The Effects of 3D Printing on Fashion

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Photo: Courtesy of Noa Raviv

Kanye West is prone to ranting, which is just what he did when he encountered 3D printing technology at the Tumo Centre for Creative Technologies in Yerevan, Armenia. “This is what I’m afraid of here, 3D printing, because the internet destroyed the music industry and now this is what we’re afraid of right now with the textile industry,” said West in response to this brave new world of fashion innovation. While it is indisputable that the internet forever changed the music industry, it is baseless to say that the internet “destroyed” the music industry. Technological advancement in every arena will no doubt force evolution, but what it does is disrupt and transmute the original model. The internet democratized creative industries, like music and fashion, by displacing the top-down system and providing the resources and tools for individuals to make and distribute their own products at cheaper, faster rates. Essentially, it has taken closed systems and opened them to innovation, thereby giving human beings the ability to express the infinite nature of their creative minds. In other words, 3D printing technology should be embraced since it allows us to inexhaustibly innovate and create.

Although 3D printing technology (also known as Rapid Prototyping Technology) was first invented by Charles Hull in 1983, it wasn’t until 2009 that the first commercially available 3D printer was released. As it stands, 3D printing is a very, very new technology, and the possibilities of its applications are just now being understood on a grand scale.

Francis Bitoni 3D Printed Molecule Shoe | Photo: Courtesy of Stratasys Ltd.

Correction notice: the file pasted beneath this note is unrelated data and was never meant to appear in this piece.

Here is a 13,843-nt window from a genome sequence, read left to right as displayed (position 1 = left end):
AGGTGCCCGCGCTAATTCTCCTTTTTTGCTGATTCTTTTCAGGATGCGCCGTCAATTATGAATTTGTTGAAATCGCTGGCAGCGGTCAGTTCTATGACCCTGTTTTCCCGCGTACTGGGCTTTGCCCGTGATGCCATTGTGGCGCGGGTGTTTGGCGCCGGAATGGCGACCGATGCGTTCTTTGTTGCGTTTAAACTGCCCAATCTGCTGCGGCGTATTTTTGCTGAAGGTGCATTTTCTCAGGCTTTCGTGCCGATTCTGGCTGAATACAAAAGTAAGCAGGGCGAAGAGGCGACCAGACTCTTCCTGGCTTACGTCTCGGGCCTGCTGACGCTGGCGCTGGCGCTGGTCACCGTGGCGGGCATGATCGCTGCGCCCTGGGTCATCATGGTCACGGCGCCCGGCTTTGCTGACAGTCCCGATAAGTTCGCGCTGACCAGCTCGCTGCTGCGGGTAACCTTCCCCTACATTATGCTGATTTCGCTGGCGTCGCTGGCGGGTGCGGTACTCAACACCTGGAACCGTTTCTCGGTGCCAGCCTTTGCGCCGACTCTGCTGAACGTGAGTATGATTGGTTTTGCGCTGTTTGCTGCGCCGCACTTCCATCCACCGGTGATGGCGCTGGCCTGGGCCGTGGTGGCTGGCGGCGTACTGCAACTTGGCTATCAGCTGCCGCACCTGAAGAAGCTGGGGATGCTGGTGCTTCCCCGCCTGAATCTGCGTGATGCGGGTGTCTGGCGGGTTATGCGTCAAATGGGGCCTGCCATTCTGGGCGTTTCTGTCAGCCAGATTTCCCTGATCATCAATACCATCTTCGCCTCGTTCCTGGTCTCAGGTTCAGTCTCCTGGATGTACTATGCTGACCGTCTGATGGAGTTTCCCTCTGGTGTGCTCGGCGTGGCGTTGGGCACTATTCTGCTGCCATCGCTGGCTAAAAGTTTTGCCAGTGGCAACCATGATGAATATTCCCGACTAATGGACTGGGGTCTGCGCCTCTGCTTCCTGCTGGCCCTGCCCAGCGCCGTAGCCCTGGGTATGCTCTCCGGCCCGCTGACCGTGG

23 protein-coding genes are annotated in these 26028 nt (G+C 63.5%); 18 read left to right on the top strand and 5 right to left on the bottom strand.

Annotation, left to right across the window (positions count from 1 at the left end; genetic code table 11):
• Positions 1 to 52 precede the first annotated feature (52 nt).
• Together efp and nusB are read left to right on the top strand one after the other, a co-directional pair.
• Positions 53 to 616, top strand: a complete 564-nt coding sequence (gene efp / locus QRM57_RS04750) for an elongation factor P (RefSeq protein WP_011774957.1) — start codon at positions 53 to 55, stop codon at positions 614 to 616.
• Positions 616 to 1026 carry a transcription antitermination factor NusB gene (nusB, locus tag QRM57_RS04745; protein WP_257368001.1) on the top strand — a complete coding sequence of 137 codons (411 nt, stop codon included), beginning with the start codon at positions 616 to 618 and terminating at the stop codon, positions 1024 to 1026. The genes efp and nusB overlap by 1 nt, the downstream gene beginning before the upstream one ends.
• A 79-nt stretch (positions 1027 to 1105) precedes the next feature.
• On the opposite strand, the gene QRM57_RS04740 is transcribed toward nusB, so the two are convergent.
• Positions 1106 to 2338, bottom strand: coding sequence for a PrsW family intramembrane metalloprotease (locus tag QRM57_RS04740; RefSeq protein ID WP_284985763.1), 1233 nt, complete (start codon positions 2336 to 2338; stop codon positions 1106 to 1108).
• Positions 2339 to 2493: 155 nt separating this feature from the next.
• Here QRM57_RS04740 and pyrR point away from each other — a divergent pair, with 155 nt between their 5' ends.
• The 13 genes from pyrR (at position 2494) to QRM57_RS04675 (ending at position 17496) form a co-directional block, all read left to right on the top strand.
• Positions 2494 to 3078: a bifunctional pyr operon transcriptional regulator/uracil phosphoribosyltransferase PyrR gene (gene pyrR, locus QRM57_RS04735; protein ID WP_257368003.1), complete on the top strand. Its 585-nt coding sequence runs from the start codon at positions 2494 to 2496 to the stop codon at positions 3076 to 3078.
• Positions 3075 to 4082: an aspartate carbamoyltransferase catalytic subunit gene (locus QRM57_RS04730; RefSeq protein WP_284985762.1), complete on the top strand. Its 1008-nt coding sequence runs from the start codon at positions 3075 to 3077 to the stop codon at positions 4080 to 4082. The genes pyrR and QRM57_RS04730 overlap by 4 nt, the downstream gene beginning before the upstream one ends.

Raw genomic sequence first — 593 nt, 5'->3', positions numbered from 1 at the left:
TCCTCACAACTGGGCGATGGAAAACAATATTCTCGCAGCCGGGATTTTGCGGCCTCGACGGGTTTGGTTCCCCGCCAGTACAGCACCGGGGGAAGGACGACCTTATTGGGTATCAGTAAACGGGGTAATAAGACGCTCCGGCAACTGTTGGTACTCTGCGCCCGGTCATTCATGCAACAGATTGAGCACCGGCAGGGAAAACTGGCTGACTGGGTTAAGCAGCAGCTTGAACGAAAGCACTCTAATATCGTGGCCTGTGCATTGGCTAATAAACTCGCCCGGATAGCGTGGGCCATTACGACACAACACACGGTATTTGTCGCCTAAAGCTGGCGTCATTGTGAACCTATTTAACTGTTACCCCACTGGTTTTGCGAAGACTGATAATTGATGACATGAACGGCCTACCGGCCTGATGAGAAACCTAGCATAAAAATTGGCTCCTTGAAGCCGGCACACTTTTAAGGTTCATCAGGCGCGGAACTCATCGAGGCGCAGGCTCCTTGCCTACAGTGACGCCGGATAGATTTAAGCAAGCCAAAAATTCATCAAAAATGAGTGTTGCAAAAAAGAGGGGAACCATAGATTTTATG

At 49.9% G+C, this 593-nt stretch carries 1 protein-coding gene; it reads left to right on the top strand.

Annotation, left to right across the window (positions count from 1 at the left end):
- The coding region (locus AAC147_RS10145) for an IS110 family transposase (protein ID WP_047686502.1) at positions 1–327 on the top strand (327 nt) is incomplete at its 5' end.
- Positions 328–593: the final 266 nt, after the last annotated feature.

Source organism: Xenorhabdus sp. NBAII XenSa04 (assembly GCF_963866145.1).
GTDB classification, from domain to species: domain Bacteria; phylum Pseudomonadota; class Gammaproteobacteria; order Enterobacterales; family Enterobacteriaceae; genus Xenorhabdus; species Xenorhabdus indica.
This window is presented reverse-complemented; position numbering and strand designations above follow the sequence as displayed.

Syrian-British designer, Nabil Nayal, was one of the first designers to incorporate 3D printing into his designs, which he fused with traditional Elizabethan pleating in 2009 to mesmerizing effect. Iris Van Herpen has also been a pioneering fashion innovator in the field of 3D printing, and first introduced the technology into her work in July of 2012 with a laboriously constructed design called the ‘Cathedral’ dress which she debuted during her “Hybrid Holism” show. Interest in 3D print then began to seize the imaginations of many established and emerging fashion designers, due in part to the limitless nature of the forms that can be created. In fact, the fascinating and relatively unexplored intersection between the manmade and the machine-manufactured is the topic of the Metropolitan Museum of Modern Art’s new exhibit. From May 5 to August 14, “Manus X Machina: Fashion in the Age of Technology” will be on display, highlighting the incredible works of designers like Van Herpen and Karl Lagerfeld, who employ digital technology in their collections.

 

Iris Van Herpen Fall/Winter 2016 | Photo: Courtesy of Imaxtree